Cast & Crew
New York housewife Olivia Pearce is completely bored and wants to return to work, but her husband Larry objects, even though she earlier helped him build his music store into one of the biggest in the city and ran it while he was away at war. Later, Larry tells Olivia's uncle, judge Josh Boulton, who is one of the store's investors, that he needs someone to head the sales department and plans to hire Gay Winston, his wartime secretary, an attractive young woman who is recently divorced. When Larry makes the announcement at a sales meeting, salesman Howard Prichard mistakenly assumes that Larry intends to hire Olivia, and says as much when she arrives in the office. Larry then feels compelled to offer her the job, and a delighted Olivia accepts. Later, she has lunch with Vera Thompson and another saleswoman at the same restaurant where Larry is meeting Gay to explain why he can no longer hire her. Olivia feigns disinterest in Larry's lunch date, adding that she has only been jealous once during their marriage--when Larry wrote home constantly about a WAC captain named Gay Winston. Olivia's composure cracks, however, when Gay's ex-husband, Victor Lardner, storms into the restaurant and accuses Larry of stealing Gay's affections. By the time Larry returns home, a jealous Olivia has packed his suitcase. Larry spends the night upstairs at Josh's apartment and the following morning apologizes to Olivia. When Olivia learns that his lunch date was Gay, however, she becomes jealous again. Larry then reveals that he had intended to hire Gay, not Olivia, as the sales manager, and she demands a divorce. One night, a depressed Larry encounters Vic in a bar. At first they do not recognize each other, and when they do, they burst out laughing. When Gay joins them, Vic explains that they are reconciled, and that he has made a resolution never to be jealous or angry again. In the meantime, Olivia has realized how much she loves Larry and rushes to his hotel to tell him. At the same time, Larry, who has decided to resolve his problems with Olivia, goes to her apartment with flowers. Not finding their spouses at home, each assumes that the other is out with someone else. Three months later, Larry stops by Olivia's apartment again. When the lights go out during a snow storm, Larry spends the night, and finally all misunderstandings are cleared up and the two are reconciled.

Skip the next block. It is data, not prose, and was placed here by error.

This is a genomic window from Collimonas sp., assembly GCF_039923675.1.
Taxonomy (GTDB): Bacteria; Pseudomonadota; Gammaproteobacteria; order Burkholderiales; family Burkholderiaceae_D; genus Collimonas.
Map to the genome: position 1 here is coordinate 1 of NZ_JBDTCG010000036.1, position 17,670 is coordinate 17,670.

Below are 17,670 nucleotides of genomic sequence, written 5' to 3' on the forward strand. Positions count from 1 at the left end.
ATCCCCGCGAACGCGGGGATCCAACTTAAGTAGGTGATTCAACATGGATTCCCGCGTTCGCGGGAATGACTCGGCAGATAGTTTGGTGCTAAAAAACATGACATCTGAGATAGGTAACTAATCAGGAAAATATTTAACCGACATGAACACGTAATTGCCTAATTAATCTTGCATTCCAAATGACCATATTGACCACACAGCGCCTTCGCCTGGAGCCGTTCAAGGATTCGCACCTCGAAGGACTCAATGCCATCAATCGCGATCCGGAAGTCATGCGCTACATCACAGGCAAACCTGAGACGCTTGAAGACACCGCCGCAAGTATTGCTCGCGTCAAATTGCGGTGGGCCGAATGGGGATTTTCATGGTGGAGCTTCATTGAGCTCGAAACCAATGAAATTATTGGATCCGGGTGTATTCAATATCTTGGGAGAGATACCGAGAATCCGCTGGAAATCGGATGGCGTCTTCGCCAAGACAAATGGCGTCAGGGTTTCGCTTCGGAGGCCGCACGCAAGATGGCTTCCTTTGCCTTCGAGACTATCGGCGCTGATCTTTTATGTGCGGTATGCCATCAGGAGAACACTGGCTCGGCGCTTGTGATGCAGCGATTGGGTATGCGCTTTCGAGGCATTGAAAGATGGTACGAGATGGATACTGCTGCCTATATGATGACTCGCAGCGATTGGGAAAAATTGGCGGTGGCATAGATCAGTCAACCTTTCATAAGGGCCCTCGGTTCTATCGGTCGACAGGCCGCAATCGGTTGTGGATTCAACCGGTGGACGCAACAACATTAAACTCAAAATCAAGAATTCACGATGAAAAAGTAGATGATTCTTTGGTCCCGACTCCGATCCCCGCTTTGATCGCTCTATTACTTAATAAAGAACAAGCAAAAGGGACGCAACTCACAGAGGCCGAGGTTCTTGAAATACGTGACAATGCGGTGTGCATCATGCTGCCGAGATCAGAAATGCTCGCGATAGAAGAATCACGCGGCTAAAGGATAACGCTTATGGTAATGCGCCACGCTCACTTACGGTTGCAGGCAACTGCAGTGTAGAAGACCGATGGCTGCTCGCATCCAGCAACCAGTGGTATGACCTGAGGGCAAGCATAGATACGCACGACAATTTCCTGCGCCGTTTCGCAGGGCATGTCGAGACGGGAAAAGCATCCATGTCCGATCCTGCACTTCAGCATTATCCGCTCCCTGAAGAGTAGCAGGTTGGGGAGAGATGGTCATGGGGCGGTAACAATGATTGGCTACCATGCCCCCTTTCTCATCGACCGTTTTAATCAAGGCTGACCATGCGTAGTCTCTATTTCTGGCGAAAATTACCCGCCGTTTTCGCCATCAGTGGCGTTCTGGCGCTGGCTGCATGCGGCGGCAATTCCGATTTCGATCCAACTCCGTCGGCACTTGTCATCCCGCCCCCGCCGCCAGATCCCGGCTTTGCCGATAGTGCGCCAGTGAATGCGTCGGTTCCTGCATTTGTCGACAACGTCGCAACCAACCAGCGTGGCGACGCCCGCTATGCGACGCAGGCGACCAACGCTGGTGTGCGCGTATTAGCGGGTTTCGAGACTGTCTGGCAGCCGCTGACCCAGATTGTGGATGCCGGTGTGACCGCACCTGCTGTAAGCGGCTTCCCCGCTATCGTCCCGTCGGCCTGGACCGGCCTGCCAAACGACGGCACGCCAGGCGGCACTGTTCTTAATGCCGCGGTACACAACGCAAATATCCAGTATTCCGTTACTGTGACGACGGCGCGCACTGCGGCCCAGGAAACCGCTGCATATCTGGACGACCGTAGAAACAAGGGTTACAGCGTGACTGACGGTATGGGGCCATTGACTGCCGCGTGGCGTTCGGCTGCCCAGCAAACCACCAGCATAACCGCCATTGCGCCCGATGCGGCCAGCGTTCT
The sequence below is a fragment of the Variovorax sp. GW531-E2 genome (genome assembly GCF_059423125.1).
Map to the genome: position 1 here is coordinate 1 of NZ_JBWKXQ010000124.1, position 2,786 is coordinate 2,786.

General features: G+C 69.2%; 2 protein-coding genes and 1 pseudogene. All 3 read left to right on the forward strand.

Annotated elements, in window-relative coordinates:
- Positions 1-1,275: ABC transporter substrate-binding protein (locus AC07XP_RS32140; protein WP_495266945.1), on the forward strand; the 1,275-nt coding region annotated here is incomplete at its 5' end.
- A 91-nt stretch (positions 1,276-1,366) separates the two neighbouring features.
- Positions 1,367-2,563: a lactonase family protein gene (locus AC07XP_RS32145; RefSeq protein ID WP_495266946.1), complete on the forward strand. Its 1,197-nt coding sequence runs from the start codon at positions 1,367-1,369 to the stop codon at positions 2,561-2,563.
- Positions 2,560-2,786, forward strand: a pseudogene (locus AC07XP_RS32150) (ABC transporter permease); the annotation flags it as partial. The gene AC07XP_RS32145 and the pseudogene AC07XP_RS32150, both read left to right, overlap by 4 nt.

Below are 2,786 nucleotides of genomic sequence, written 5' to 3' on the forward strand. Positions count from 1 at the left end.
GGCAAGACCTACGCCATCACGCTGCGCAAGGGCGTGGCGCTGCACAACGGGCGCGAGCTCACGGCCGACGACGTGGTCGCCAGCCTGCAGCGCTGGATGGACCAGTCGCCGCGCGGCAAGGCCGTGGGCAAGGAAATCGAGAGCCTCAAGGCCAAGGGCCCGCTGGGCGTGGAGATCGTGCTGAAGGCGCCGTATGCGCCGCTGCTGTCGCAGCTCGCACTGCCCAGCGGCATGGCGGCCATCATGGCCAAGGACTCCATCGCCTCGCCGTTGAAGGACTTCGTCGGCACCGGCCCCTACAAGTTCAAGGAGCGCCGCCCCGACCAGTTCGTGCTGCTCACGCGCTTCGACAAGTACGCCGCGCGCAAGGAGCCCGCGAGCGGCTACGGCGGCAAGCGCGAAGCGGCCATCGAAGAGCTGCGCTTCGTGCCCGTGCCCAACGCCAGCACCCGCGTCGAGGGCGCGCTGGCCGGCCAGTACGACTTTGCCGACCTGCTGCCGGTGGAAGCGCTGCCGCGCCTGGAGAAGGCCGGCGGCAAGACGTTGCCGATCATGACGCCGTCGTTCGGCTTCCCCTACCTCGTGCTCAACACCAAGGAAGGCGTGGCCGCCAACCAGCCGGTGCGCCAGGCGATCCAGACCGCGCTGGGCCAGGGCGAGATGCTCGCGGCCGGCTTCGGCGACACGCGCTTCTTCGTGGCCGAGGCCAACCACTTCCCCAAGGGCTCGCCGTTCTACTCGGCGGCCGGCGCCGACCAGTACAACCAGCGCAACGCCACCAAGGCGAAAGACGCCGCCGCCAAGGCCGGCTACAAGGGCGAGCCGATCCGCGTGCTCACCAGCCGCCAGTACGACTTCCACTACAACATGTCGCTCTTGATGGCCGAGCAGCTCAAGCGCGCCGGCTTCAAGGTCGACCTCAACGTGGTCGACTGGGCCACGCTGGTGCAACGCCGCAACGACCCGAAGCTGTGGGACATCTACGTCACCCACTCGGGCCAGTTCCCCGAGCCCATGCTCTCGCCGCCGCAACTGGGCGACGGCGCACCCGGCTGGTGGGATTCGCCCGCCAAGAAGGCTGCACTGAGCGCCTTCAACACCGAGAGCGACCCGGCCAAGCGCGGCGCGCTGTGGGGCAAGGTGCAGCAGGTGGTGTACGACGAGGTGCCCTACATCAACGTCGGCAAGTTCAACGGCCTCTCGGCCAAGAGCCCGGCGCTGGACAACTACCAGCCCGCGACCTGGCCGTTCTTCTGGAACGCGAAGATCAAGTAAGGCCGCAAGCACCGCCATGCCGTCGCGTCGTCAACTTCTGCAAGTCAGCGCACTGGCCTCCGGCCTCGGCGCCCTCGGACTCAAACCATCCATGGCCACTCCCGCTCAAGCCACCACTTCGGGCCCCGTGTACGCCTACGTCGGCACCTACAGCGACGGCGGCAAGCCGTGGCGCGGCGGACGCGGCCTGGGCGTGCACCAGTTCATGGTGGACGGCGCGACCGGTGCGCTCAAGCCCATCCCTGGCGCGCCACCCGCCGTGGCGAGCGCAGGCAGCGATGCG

Veda Ann Borg
Everett A. Brown
Herbert Clyde Lewis
One Last Fling
Although One Last Fling was a fluffy comedy, the story of a woman who worked during World War II and finds herself bored with being a post-war housewife was a true reflection of the times. The war had pushed women into the workforce as never before, with Rosie the Riveter remaining an iconic symbol of those women who rolled up their sleeves to get the job done. But what happened to Rosie when the men came home and she was forced back into the home?
One Last Fling has Olivia Pearce (Alexis Smith) spending the war years in charge of the music store owned by her husband, Larry (Zachary Scott). When Larry returns home, Olivia is back to being a New York housewife. The store begins to expand and Larry decides to hire someone to head up the sales department, so he looks to recent divorcee Gaye Winston (Veda Ann Borg), who had been his secretary during the war. A series of misunderstandings results in Olivia thinking she has the job, and Larry is forced to hire her. When Larry has lunch with Gaye to explain, Olivia sees him and thinks he's having an affair. Also in the cast was Ann Doran and future Gilligan's Island and Mr. Magoo star, Jim Backus.
This was not the first time that Alexis Smith and Zachary Scott had worked together; they had been previously paired in Whiplash (1948) and South of St. Louis (1949) and the experience making this film was a happy one. In a letter to his future wife, Ruth Ford, Scott wrote, "I am making One Last Fling at Warner Bros. now, a comedy, my first, and loving it." Unfortunately, the critics didn't. The mysteriously named "H.H.T." writing for The New York Times called it "loud" and "childish." "Miss Smith is decorative, no more, and Mr. Scott manages to look and act like a mistreated spaniel. [...]Ransom Sherman, as a wolfish uncle, and Jody Gilbert, as a powerful Katrinka eavesdropper, almost make the whole thing worth staying awake."
Davis, Ronald L. Zachary Scott: Hollywood's Sophisticated Cad
H.H.T. "One Last Fling" The New York Times 1 Jul 49
The Internet Movie Database
By Lorraine LoBianco
One Last Fling
According to a December 10, 1946 Los Angeles Examiner news item, Errol Flynn was first slated to star in the film. A February 4, 1948 Los Angeles Times news item announced that Alan Hale was to act in the film. Jim Backus made his screen debut in the production.